Oregon law provides for a number of remedies for shareholders in close corporations if the “directors or those in control of the corporation have acted, are acting, or will act in a manner that is illegal, oppressive, or fraudulent.” § 60.952(1)(b). The statutory remedies include: requiring, setting aside or altering any action by a party to the proceeding; cancellation or alteration of a provision of the bylaws or articles; removal or appointment of any person as an officer or director; ordering an accounting; appointment of a custodian or provisional director; submission of any matter to dispute resolution; declaration of dividends; an award of damages; purchase of the corporation or dissolution of the corporation if none of the other remedies is adequate to resolve the dispute. § 60.952(2). In determining which remedy is appropriate, the court should consider the reasonable expectations of the aggrieved shareholder at the time the corporation was formed and throughout the relationship between the shareholders. § 60.952(4). Additionally, if a proceeding is instituted by a shareholder under this section, one or more shareholders or the corporation may purchase the shares of the complaining shareholder. § 60.952(6).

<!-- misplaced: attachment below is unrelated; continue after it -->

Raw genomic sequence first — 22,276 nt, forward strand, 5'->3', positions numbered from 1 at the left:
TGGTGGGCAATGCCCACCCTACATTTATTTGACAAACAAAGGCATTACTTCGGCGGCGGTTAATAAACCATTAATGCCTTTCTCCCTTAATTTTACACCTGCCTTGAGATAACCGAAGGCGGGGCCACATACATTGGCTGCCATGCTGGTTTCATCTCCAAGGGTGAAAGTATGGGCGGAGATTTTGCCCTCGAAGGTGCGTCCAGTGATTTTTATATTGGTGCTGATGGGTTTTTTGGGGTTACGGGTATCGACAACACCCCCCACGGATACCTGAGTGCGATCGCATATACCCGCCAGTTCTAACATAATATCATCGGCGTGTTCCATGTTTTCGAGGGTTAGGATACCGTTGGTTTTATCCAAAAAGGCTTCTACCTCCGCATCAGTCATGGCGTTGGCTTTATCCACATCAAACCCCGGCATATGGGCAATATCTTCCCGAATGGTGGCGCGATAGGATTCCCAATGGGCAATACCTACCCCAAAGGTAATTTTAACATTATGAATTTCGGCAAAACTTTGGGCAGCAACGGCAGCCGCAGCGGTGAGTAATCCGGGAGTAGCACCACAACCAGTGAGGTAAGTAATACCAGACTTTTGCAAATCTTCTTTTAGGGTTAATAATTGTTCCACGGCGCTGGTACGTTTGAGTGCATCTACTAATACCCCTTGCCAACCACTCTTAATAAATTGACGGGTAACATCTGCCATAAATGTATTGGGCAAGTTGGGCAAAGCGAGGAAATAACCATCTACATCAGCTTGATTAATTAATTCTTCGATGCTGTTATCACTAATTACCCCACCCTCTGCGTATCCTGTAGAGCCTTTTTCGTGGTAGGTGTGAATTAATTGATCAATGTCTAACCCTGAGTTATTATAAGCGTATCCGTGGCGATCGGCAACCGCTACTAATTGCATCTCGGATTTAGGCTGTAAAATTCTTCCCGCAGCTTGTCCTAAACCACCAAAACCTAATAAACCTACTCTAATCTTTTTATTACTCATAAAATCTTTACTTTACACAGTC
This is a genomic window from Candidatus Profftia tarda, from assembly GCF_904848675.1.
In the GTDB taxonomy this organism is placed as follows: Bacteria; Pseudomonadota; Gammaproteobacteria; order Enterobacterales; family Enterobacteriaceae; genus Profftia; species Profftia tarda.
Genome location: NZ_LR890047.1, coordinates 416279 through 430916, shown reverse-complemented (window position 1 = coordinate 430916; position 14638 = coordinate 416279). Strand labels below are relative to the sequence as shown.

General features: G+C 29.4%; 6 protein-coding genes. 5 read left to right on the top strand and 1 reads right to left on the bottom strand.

Although the statute does not define what constitutes oppressive conduct by the majority, Oregon courts have cited the often quoted definition of “burdensome, harsh and wrongful conduct; a lack of probity and fair dealing in the affairs of a company to the prejudice of some of its members; or a visual departure from the standards of fair dealing, and a violation of fair play on which every shareholder who entrusts his money to a company is entitled to rely.” Baker v. Commercial Body Builders, Inc., 507 P.2d 387, 393 (Or. 1973). Additionally, the courts have held that what constitutes oppression is closely related to the fiduciary duty of good faith and fair dealing that the majority interest owes to the minority. Id. Use of a corporate position for personal gain to the detriment of other shareholders, excessive salaries and bonuses as well as operating the corporation for the sole benefit of a particular shareholder all constitute conduct actionable as oppression. Id. However, a single breach of the fiduciary duty or even a continuing course of conduct do not necessarily amount to oppression unless there has been a disproportionate loss to the minority interest or those in control of the corporation are corrupt such that they cannot be trusted to fairly manage the corporation. Id. at 630.